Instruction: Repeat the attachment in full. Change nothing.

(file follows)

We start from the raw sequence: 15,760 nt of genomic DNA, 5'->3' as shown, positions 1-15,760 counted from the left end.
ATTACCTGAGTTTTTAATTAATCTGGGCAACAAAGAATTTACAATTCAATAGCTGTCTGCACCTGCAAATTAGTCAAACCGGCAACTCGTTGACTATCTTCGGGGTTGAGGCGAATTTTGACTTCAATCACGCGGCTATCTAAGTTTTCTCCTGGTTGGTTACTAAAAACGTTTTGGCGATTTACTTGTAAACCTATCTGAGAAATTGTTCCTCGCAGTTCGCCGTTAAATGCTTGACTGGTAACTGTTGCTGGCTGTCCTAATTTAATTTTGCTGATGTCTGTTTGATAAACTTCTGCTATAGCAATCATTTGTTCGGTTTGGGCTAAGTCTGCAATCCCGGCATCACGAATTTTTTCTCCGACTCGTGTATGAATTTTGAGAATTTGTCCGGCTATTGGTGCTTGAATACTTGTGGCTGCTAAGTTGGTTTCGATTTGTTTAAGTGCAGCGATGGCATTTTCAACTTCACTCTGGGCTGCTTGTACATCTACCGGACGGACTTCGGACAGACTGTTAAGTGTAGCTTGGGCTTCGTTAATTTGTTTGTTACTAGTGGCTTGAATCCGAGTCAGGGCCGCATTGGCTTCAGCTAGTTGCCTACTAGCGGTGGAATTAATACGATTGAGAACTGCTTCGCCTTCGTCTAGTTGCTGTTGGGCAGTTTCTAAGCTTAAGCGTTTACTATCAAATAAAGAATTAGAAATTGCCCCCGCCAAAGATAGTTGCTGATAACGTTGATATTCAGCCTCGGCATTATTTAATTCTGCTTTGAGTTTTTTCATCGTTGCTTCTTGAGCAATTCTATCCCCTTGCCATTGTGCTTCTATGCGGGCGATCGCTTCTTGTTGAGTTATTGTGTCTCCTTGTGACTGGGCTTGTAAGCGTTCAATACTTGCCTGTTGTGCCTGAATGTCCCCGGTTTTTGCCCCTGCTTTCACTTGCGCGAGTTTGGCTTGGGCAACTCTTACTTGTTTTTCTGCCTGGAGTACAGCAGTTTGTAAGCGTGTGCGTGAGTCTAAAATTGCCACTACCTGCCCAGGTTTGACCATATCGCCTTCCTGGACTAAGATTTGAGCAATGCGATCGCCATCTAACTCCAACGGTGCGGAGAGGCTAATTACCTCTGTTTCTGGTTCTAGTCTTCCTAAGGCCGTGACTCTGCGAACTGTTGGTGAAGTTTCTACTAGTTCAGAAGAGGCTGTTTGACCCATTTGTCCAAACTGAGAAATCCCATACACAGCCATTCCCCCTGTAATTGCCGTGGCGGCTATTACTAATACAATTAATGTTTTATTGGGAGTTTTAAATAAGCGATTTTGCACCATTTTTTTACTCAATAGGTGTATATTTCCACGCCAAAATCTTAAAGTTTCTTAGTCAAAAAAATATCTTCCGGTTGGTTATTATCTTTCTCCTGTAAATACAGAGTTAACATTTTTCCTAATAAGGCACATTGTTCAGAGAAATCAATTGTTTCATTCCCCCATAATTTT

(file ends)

We start from the raw sequence: 15,760 nt of genomic DNA, 5'->3' as shown, positions 1-15,760 counted from the left end.
ATTACCTGAGTTTTTAATTAATCTGGGCAACAAAGAATTTACAATTCAATAGCTGTCTGCACCTGCAAATTAGTCAAACCGGCAACTCGTTGACTATCTTCGGGGTTGAGGCGAATTTTGACTTCAATCACGCGGCTATCTAAGTTTTCTCCTGGTTGGTTACTAAAAACGTTTTGGCGATTTACTTGTAAACCTATCTGAGAAATTGTTCCTCGCAGTTCGCCGTTAAATGCTTGACTGGTAACTGTTGCTGGCTGTCCTAATTTAATTTTGCTGATGTCTGTTTGATAAACTTCTGCTATAGCAATCATTTGTTCGGTTTGGGCTAAGTCTGCAATCCCGGCATCACGAATTTTTTCTCCGACTCGTGTATGAATTTTGAGAATTTGTCCGGCTATTGGTGCTTGAATACTTGTGGCTGCTAAGTTGGTTTCGATTTGTTTAAGTGCAGCGATGGCATTTTCAACTTCACTCTGGGCTGCTTGTACATCTACCGGACGGACTTCGGACAGACTGTTAAGTGTAGCTTGGGCTTCGTTAATTTGTTTGTTACTAGTGGCTTGAATCCGAGTCAGGGCCGCATTGGCTTCAGCTAGTTGCCTACTAGCGGTGGAATTAATACGATTGAGAACTGCTTCGCCTTCGTCTAGTTGCTGTTGGGCAGTTTCTAAGCTTAAGCGTTTACTATCAAATAAAGAATTAGAAATTGCCCCCGCCAAAGATAGTTGCTGATAACGTTGATATTCAGCCTCGGCATTATTTAATTCTGCTTTGAGTTTTTTCATCGTTGCTTCTTGAGCAATTCTATCCCCTTGCCATTGTGCTTCTATGCGGGCGATCGCTTCTTGTTGAGTTATTGTGTCTCCTTGTGACTGGGCTTGTAAGCGTTCAATACTTGCCTGTTGTGCCTGAATGTCCCCGGTTTTTGCCCCTGCTTTCACTTGCGCGAGTTTGGCTTGGGCAACTCTTACTTGTTTTTCTGCCTGGAGTACAGCAGTTTGTAAGCGTGTGCGTGAGTCTAAAATTGCCACTACCTGCCCAGGTTTGACCATATCGCCTTCCTGGACTAAGATTTGAGCAATGCGATCGCCATCTAACTCCAACGGTGCGGAGAGGCTAATTACCTCTGTTTCTGGTTCTAGTCTTCCTAAGGCCGTGACTCTGCGAACTGTTGGTGAAGTTTCTACTAGTTCAGAAGAGGCTGTTTGACCCATTTGTCCAAACTGAGAAATCCCATACACAGCCATTCCCCCTGTAATTGCCGTGGCGGCTATTACTAATACAATTAATGTTTTATTGGGAGTTTTAAATAAGCGATTTTGCACCATTTTTTTACTCAATAGGTGTATATTTCCACGCCAAAATCTTAAAGTTTCTTAGTCAAAAAAATATCTTCCGGTTGGTTATTATCTTTCTCCTGTAAATACAGAGTTAACATTTTTCCTAATAAGGCACATTGTTCAGAGAAATCAATTGTTTCATTCCCCCATAATTTT